September 13, 2018
One in four seniors experience a fall each year. And every 11 seconds a senior is treated for fall- related injuries. While it’s true that falls are the leading cause of both fatal and non-fatal injuries in adults over 65, that doesn’t mean they are a natural, unavoidable part of aging. In fact, believing falls are just a natural part of getting older actually puts seniors at great risk for falls.
As we age, our strength, balance and agility naturally decline. While this puts seniors at great risk of experiencing a potentially damaging fall, that doesn’t mean there’s nothing you can do to prevent a fall from happening.
Here are some common myths about falls seniors should be aware of:
Myth #1: I’m very active, therefore I don’t need to worry about falls. While staying active can help improve strength and balance, making you less prone to falls, it doesn’t completely eliminate your risk. No matter how active you are, it’s important to take preventative measures against falls. Avoid activities that require ladders or step stools. Use handrails when going up or down stairs. Install safety grab bars around tubs and showers. These small adjustments, in addition to maintaining an active lifestyle, can greatly reduce your risk for a potentially damaging fall.
Myth #2: I don’t move around much, which helps me avoid risk, therefore I don’t need to worry about falls. Conversely, some seniors believe leading a sedentary lifestyle will keep them safer. In reality, this puts seniors at greater risk for falls as leading an inactive lifestyle contributes to decreases in overall strength and balance. Over time, this can make even simple tasks, like getting up from a chair or getting in and out of the shower more difficult, putting you at greater risk of an injury.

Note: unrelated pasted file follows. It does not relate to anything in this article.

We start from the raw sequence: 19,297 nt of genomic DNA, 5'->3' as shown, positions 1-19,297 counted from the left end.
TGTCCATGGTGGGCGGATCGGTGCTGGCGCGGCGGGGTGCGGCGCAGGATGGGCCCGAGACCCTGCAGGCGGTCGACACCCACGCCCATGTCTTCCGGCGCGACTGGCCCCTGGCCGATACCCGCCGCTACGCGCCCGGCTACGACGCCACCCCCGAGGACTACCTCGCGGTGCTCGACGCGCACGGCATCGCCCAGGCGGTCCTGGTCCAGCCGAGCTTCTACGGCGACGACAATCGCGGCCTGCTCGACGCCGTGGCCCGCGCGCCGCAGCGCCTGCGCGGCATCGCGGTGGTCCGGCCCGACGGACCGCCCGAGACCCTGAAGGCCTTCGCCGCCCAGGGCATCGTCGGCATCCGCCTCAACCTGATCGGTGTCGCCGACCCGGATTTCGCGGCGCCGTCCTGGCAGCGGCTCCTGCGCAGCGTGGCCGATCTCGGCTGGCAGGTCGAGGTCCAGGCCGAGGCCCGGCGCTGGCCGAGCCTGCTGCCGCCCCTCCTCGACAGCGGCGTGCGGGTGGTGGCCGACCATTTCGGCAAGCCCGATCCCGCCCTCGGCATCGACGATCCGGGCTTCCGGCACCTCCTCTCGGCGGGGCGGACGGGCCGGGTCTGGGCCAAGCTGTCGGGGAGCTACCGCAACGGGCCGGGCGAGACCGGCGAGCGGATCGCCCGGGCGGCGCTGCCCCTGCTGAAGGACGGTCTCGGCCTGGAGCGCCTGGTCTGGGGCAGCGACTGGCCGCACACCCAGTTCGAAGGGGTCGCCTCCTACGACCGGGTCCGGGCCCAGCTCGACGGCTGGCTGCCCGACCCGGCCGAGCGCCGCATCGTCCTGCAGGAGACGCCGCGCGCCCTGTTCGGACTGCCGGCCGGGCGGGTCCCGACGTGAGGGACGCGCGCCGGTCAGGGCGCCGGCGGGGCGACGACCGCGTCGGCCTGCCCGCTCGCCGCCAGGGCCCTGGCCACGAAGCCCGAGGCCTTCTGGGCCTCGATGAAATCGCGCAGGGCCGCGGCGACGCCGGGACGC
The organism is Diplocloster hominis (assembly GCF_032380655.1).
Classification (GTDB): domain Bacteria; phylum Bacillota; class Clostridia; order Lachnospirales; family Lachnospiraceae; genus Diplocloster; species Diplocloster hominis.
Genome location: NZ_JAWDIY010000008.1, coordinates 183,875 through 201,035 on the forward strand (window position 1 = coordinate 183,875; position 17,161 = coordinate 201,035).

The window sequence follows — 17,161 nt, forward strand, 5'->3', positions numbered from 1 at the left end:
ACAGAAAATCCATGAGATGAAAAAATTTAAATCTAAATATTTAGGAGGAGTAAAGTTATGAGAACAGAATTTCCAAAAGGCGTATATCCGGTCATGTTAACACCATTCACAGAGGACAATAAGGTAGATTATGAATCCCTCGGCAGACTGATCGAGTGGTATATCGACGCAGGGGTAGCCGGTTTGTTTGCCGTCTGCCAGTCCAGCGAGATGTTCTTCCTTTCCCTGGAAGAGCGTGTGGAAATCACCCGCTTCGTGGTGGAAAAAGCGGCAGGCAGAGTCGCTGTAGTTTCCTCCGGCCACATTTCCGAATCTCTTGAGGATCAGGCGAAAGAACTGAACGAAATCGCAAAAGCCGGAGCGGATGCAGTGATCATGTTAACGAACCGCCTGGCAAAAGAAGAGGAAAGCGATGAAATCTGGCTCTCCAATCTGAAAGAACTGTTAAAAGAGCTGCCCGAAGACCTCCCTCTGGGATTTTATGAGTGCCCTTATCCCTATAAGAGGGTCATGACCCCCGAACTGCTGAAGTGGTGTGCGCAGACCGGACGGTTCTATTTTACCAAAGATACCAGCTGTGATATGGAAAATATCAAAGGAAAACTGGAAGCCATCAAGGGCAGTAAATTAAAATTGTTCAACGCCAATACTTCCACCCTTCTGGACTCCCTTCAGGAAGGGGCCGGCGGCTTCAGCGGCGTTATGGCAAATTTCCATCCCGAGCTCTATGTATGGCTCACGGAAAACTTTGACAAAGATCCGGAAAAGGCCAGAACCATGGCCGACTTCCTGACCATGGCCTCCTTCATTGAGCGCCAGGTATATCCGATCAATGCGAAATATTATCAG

Myth #3: My doctor wouldn’t prescribe me anything that could contribute to a fall. Many commonly prescribed medications for things like diabetes, hypertension and more may cause side effects such as dizziness, which can increase the risk for a fall. Be sure to discuss potential side effects of any newly prescribed medications with your doctor. If you experience side effects such as dizziness or weakness, be sure to speak with your doctor right away.
Myth #4: I stay home, so I’m at less risk for experiencing a fall. Nearly half of all falls happen at home. That’s why for seniors, particularly those who live alone, fall prevention must start in the home. Make sure walking areas are free of clutter or furniture and either remove rugs or make sure they are secure to the ground. Install safety bars and railings around tubs, showers and in stairways. Keep everyday items well within reach and ask for help getting items down from high shelves, basements or attics. Additionally, avoid chores that involve standing on a ladder, chair or stool.
Myth #5: There’s no reason to worry about a minor slip or fall. Seniors who experience a minor fall, or even a minor slip, are more likely to experience another fall in the future. It’s important to talk to your doctor and loved ones about even minor slips or falls. They can help you take greater preventative measures to avoid a potential incident in the future. Or, they can help you evaluate whether you could benefit from a few lifestyle changes, such as moving to a single level home, apartment or senior living community.
At Episcopal SeniorLife Communities, we ensure every resident has access to the amenities they need to lead an active, healthy, happy lifestyle, including wellness programs and nutritious dining options. Additionally, our Neighborhood Programs offer exercise, friendship and fun to all seniors in the area, not just ESLC residents. Ready to learn more? Contact us today to take a tour.